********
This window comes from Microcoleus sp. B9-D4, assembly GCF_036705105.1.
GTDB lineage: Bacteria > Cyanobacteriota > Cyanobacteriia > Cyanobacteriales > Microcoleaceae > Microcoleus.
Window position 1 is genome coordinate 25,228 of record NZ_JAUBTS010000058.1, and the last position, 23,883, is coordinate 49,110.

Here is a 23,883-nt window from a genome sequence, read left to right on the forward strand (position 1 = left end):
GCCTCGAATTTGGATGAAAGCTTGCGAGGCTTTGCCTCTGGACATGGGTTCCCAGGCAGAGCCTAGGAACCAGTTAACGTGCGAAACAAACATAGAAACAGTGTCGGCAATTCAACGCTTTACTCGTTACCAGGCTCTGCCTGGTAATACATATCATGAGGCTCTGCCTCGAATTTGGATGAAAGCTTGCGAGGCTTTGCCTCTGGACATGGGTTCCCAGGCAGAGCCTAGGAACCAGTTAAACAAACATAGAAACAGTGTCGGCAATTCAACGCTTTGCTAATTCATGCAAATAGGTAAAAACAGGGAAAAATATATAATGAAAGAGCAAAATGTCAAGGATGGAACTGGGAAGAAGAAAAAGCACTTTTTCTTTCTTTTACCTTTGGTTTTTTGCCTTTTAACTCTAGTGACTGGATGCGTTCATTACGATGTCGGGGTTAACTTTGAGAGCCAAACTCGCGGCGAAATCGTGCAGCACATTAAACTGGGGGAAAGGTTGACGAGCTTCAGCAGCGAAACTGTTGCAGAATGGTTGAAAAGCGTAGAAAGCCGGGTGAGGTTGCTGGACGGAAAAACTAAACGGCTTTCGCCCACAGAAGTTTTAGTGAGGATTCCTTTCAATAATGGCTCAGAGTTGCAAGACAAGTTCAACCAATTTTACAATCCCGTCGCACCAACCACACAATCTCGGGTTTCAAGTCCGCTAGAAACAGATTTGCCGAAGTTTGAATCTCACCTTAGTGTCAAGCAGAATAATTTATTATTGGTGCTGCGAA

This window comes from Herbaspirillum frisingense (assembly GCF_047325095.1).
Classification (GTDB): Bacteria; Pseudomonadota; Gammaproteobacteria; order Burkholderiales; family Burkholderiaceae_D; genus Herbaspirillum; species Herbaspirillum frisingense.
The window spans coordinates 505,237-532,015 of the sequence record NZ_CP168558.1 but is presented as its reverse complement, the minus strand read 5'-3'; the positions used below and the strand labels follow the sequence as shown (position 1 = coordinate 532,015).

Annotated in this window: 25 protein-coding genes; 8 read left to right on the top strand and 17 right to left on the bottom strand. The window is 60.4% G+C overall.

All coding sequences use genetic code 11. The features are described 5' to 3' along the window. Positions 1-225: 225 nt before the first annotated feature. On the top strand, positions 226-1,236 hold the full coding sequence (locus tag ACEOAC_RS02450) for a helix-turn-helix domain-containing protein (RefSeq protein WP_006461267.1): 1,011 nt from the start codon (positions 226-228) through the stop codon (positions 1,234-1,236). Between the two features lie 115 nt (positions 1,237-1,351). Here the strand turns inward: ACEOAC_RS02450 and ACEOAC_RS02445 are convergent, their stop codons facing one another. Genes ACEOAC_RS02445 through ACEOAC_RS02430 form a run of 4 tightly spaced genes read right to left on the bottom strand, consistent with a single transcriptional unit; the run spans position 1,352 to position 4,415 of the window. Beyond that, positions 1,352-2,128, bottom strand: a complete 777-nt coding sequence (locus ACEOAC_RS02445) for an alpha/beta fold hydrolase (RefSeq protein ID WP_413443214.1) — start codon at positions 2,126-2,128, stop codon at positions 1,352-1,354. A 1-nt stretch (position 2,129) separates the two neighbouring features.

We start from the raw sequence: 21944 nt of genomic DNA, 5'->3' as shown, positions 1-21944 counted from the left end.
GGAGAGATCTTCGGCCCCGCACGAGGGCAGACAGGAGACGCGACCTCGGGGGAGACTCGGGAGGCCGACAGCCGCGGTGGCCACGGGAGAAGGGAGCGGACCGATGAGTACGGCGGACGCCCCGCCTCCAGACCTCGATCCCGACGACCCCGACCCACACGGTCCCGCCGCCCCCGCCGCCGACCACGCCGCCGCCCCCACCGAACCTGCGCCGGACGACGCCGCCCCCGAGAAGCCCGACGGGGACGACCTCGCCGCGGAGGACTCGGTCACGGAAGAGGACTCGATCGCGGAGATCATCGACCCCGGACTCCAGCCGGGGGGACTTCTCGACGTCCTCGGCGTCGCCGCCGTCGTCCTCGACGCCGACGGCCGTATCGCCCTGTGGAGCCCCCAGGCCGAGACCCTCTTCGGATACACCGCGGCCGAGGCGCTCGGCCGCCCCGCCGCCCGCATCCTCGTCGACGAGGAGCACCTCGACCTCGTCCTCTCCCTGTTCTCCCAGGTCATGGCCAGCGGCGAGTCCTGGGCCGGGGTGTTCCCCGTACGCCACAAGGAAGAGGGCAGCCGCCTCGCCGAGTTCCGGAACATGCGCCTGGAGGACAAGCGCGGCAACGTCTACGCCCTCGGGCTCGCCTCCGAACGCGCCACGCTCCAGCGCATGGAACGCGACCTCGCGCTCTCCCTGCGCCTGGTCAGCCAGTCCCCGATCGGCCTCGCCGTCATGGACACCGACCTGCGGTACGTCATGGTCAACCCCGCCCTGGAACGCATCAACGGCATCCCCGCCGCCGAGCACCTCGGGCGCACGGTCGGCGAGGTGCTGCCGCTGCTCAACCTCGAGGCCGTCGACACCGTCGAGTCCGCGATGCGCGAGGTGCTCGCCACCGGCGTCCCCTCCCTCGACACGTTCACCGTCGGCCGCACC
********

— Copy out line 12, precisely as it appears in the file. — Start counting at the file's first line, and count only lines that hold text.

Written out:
GGAGAGATCTTCGGCCCCGCACGAGGGCAGACAGGAGACGCGACCTCGGGGGAGACTCGGGAGGCCGACAGCCGCGGTGGCCACGGGAGAAGGGAGCGGACCGATGAGTACGGCGGACGCCCCGCCTCCAGACCTCGATCCCGACGACCCCGACCCACACGGTCCCGCCGCCCCCGCCGCCGACCACGCCGCCGCCCCCACCGAACCTGCGCCGGACGACGCCGCCCCCGAGAAGCCCGACGGGGACGACCTCGCCGCGGAGGACTCGGTCACGGAAGAGGACTCGATCGCGGAGATCATCGACCCCGGACTCCAGCCGGGGGGACTTCTCGACGTCCTCGGCGTCGCCGCCGTCGTCCTCGACGCCGACGGCCGTATCGCCCTGTGGAGCCCCCAGGCCGAGACCCTCTTCGGATACACCGCGGCCGAGGCGCTCGGCCGCCCCGCCGCCCGCATCCTCGTCGACGAGGAGCACCTCGACCTCGTCCTCTCCCTGTTCTCCCAGGTCATGGCCAGCGGCGAGTCCTGGGCCGGGGTGTTCCCCGTACGCCACAAGGAAGAGGGCAGCCGCCTCGCCGAGTTCCGGAACATGCGCCTGGAGGACAAGCGCGGCAACGTCTACGCCCTCGGGCTCGCCTCCGAACGCGCCACGCTCCAGCGCATGGAACGCGACCTCGCGCTCTCCCTGCGCCTGGTCAGCCAGTCCCCGATCGGCCTCGCCGTCATGGACACCGACCTGCGGTACGTCATGGTCAACCCCGCCCTGGAACGCATCAACGGCATCCCCGCCGCCGAGCACCTCGGGCGCACGGTCGGCGAGGTGCTGCCGCTGCTCAACCTCGAGGCCGTCGACACCGTCGAGTCCGCGATGCGCGAGGTGCTCGCCACCGGCGTCCCCTCCCTCGACACGTTCACCGTCGGCCGCACC